> Consider looking at the speed tracer data dump format for encoding the
> kinds of information that can block the renderer:
> We are going to be using this data format to import renderer-blocking
> information into Page Speed.
> Thanks,
> Bryan
> On Wed, Jun 1, 2011 at 6:54 PM, Annie Sullivan <> 
> wrote:
>>>> I understand your desire to include additional non-network-timing
>>>> information to the ResourceTiming interface, but that is not 
>>>> *currently*
>>>> within the scope of the spec.  My concerns about attempting to add
>>>> additional "how long did it take to load" information is that it
>>>> significantly explodes the scope of the spec and leads us into 
>>>> territory
>>>> that may be hard to define.
>>> Well, that type of information would certainly be useful, and if in the
>>> future we wanted to tackle adding it, then certainly it would warrant 
>>> having
>>> all those container entries in the array, right? I'd submit at least for
>>> consideration that changing in the future what elements are in the array 
>>> (as
>>> opposed to just what data properties are on each element) is a more 
>>> jarring
>>> change that could negatively impact tooling... so if such data is ever a
>>> future candidate for inclusion, perhaps having the placeholder elements 
>>> in
>>> the array isn't a terrible future-proofing step.
>>> BUT, that's not actually what I'm hoping for in this pass. What I was 
>>> hoping
>>> is, the list of external resources, as an ordered array, gives sort of a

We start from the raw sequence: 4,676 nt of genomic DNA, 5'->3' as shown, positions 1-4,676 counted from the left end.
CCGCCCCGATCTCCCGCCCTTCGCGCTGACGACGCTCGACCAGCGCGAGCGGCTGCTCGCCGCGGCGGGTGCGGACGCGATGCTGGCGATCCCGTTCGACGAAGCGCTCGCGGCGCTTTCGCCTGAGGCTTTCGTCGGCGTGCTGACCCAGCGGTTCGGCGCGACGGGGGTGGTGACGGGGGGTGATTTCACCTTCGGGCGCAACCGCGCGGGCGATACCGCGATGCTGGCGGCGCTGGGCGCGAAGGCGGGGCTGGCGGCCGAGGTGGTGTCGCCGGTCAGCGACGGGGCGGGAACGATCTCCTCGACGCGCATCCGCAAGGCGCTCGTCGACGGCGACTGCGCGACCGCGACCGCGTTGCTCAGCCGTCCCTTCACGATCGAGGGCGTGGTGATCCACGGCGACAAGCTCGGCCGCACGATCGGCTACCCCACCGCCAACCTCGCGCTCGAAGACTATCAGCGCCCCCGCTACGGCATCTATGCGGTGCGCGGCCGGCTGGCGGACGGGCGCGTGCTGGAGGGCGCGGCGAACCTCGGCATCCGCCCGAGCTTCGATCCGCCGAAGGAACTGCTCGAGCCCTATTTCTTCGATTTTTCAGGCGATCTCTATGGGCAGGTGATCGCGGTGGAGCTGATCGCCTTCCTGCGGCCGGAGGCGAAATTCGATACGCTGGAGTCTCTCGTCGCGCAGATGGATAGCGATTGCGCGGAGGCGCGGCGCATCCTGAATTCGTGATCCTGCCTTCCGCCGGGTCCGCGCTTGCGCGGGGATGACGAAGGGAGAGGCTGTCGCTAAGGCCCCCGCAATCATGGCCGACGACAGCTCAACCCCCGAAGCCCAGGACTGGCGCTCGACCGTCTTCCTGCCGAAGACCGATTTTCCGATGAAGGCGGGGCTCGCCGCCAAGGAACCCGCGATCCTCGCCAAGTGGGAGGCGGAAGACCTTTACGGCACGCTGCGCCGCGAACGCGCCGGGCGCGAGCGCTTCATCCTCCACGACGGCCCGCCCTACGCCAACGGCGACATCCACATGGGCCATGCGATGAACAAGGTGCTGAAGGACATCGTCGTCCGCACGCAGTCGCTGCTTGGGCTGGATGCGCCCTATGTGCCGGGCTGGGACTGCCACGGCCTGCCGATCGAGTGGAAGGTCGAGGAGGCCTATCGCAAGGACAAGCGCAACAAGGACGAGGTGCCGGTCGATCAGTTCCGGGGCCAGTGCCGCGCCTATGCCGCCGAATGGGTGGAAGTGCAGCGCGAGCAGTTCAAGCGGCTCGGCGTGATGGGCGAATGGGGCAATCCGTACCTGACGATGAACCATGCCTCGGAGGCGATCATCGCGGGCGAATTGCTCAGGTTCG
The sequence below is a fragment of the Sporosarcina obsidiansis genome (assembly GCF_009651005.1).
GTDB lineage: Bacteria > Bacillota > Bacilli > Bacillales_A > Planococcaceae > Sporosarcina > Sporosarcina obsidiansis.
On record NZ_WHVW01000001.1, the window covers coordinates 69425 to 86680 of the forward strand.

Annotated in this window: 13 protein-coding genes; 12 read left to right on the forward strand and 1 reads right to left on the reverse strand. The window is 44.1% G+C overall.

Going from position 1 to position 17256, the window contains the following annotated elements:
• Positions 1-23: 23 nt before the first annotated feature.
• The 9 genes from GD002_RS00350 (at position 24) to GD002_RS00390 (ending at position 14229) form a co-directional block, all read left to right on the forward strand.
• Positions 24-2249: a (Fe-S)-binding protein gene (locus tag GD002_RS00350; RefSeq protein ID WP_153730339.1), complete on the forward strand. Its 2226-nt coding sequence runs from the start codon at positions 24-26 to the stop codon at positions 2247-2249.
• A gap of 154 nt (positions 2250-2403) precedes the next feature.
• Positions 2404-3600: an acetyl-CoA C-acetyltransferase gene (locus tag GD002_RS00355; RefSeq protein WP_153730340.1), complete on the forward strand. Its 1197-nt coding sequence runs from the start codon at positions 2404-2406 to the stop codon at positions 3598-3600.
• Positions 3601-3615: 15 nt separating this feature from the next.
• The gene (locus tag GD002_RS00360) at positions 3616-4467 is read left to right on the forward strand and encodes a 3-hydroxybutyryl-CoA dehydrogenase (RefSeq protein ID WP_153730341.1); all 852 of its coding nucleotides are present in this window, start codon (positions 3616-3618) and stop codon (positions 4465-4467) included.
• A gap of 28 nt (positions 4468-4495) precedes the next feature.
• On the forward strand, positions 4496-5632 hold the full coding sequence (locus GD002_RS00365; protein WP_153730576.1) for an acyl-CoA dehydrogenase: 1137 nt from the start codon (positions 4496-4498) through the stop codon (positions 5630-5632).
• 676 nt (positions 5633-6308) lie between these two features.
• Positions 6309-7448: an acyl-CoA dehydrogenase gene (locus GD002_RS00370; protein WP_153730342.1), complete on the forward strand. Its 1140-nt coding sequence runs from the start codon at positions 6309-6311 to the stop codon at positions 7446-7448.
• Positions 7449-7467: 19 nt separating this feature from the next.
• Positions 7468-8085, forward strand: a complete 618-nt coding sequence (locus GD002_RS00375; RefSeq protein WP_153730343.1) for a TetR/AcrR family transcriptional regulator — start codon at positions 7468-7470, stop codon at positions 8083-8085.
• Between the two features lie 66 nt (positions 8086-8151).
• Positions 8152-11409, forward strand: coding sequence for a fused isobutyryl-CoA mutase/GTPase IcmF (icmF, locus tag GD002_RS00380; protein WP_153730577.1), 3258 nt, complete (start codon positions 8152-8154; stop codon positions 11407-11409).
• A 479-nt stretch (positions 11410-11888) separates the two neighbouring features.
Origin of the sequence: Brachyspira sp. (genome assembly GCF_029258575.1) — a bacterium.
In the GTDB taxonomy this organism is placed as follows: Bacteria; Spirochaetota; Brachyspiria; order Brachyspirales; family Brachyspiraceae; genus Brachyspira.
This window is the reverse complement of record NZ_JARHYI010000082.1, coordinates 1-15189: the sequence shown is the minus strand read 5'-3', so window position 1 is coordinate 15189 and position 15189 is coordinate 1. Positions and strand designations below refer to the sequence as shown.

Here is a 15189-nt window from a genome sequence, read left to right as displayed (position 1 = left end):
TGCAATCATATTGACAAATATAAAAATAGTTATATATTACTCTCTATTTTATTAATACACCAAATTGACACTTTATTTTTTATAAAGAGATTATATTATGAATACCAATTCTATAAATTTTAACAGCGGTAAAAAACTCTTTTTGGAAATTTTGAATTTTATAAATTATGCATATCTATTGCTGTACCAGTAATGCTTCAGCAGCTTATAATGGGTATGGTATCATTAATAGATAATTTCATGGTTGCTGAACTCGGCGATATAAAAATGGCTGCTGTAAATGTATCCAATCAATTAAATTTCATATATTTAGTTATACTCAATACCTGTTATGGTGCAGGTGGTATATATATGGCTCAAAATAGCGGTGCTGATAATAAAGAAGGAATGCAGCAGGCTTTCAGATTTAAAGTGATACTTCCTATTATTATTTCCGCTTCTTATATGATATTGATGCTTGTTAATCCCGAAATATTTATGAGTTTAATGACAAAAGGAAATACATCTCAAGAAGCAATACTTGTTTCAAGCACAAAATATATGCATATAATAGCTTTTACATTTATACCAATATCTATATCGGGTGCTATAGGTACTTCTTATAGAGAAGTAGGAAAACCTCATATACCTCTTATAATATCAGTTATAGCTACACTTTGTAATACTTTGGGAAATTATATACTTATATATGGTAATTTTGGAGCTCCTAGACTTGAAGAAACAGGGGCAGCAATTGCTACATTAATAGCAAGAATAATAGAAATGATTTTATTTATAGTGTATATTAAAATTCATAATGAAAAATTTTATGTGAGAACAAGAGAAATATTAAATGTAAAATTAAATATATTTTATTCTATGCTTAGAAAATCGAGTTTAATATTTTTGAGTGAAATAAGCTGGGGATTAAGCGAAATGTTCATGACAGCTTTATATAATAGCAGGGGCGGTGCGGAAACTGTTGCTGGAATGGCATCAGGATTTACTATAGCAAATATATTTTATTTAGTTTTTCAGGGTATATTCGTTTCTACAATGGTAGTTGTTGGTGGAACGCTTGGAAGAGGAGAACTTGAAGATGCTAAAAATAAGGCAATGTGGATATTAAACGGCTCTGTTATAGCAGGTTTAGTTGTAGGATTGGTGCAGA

>>> play-by-play of how resource loadings were encountered as a page was
>>> proceeding to parse and render. It's kinda like in baseball, how all 
>>> plays,
>>> errors, etc are all recorded, so that you can reconstruct a play-back of
>>> exactly how the game proceeded.
>>> Since things like a <link rel=stylesheet> placed strategically right 
>>> after a
>>> <script> (regardless of if that stylesheet resource is already loading 
>>> or
>>> not) affects how the timing of how the page was rendered (the <script> 
>>> will
>>> block in that case), then it makes sense to include it in the array at 
>>> that
>>> exact position, so that such positional traps can be detected. It 
>>> doesn't
>>> matter in this case that the network timing would be 0 for a duplicate
>>> reference to a stylesheet, what matters I that a reference to an 
>>> external
>>> stylesheet happened in a particular position as to affect the timing of 
>>> the
>>> processing of the page.
>> I've been thinking about this a lot since the call this afternoon. I
>> looked up some of the other cases where a resource can be blocked. A
>> lot of the elements that can cause blocking do not attempt to download
>> anything from the network, so having this data won't help in many
>> cases. Some examples:
>> Inline scripts can block downloads:
>> Conditional comments can change download behavior:
>> So keeping the duplicate entry around doesn't always help with these
>> problems, and it can expose information about the user agent's caching
>> behavior, which I think we worry is a privacy issue and perhaps can
>> lead to fingerprinting.
>> Tools like Google Page Speed already check for the case of stylesheets
>> after scripts: 
>> It seems like it would be pretty easy to use such tools to detect
>> blocking problems in automated tests, and get a more complete picture
>> of the blocking problems on a given page. I don't understand the
>> advantage of trying to do this debugging through the ResourceTiming
>> API.
>> -Annie

Received on Friday, 3 June 2011 15:18:45 UTC